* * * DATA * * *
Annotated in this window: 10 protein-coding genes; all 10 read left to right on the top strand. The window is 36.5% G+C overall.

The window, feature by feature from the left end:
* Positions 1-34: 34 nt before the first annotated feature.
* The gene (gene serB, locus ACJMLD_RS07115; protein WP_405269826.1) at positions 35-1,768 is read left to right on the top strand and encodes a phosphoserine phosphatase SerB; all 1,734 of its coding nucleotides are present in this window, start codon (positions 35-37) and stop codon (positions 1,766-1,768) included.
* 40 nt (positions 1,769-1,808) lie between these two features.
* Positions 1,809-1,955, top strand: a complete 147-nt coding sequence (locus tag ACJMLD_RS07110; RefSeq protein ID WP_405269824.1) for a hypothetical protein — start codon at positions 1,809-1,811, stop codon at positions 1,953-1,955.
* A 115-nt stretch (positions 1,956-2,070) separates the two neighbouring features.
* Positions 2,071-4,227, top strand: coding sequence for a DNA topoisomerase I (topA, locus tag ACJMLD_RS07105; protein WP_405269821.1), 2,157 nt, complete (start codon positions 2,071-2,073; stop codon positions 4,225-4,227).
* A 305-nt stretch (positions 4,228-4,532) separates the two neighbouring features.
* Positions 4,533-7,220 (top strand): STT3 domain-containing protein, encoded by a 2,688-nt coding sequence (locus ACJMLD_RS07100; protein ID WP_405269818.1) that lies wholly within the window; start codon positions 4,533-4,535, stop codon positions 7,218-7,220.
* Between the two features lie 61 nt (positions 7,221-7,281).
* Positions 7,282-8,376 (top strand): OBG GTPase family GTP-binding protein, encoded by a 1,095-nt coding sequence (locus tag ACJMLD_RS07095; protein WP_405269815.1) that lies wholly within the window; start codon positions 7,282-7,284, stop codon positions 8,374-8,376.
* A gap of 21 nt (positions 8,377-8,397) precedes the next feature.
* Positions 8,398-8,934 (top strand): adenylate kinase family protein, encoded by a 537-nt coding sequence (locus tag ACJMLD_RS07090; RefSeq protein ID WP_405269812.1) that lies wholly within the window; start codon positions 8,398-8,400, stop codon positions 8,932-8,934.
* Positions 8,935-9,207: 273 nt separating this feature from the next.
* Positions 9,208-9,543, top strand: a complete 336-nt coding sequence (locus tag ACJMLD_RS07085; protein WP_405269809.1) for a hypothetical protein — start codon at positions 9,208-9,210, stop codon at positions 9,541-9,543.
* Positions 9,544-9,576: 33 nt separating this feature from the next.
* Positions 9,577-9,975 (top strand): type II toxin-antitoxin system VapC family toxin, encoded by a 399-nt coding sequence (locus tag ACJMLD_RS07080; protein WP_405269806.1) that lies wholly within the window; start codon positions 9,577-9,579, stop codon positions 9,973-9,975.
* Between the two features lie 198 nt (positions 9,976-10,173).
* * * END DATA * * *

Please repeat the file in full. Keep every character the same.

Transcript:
Annotated in this window: 10 protein-coding genes; all 10 read left to right on the top strand. The window is 36.5% G+C overall.

The window, feature by feature from the left end:
* Positions 1-34: 34 nt before the first annotated feature.
* The gene (gene serB, locus ACJMLD_RS07115; protein WP_405269826.1) at positions 35-1,768 is read left to right on the top strand and encodes a phosphoserine phosphatase SerB; all 1,734 of its coding nucleotides are present in this window, start codon (positions 35-37) and stop codon (positions 1,766-1,768) included.
* 40 nt (positions 1,769-1,808) lie between these two features.
* Positions 1,809-1,955, top strand: a complete 147-nt coding sequence (locus tag ACJMLD_RS07110; RefSeq protein ID WP_405269824.1) for a hypothetical protein — start codon at positions 1,809-1,811, stop codon at positions 1,953-1,955.
* A 115-nt stretch (positions 1,956-2,070) separates the two neighbouring features.
* Positions 2,071-4,227, top strand: coding sequence for a DNA topoisomerase I (topA, locus tag ACJMLD_RS07105; protein WP_405269821.1), 2,157 nt, complete (start codon positions 2,071-2,073; stop codon positions 4,225-4,227).
* A 305-nt stretch (positions 4,228-4,532) separates the two neighbouring features.
* Positions 4,533-7,220 (top strand): STT3 domain-containing protein, encoded by a 2,688-nt coding sequence (locus ACJMLD_RS07100; protein ID WP_405269818.1) that lies wholly within the window; start codon positions 4,533-4,535, stop codon positions 7,218-7,220.
* Between the two features lie 61 nt (positions 7,221-7,281).
* Positions 7,282-8,376 (top strand): OBG GTPase family GTP-binding protein, encoded by a 1,095-nt coding sequence (locus tag ACJMLD_RS07095; protein WP_405269815.1) that lies wholly within the window; start codon positions 7,282-7,284, stop codon positions 8,374-8,376.
* A gap of 21 nt (positions 8,377-8,397) precedes the next feature.
* Positions 8,398-8,934 (top strand): adenylate kinase family protein, encoded by a 537-nt coding sequence (locus tag ACJMLD_RS07090; RefSeq protein ID WP_405269812.1) that lies wholly within the window; start codon positions 8,398-8,400, stop codon positions 8,932-8,934.
* Positions 8,935-9,207: 273 nt separating this feature from the next.
* Positions 9,208-9,543, top strand: a complete 336-nt coding sequence (locus tag ACJMLD_RS07085; protein WP_405269809.1) for a hypothetical protein — start codon at positions 9,208-9,210, stop codon at positions 9,541-9,543.
* Positions 9,544-9,576: 33 nt separating this feature from the next.
* Positions 9,577-9,975 (top strand): type II toxin-antitoxin system VapC family toxin, encoded by a 399-nt coding sequence (locus tag ACJMLD_RS07080; protein WP_405269806.1) that lies wholly within the window; start codon positions 9,577-9,579, stop codon positions 9,973-9,975.
* Between the two features lie 198 nt (positions 9,976-10,173).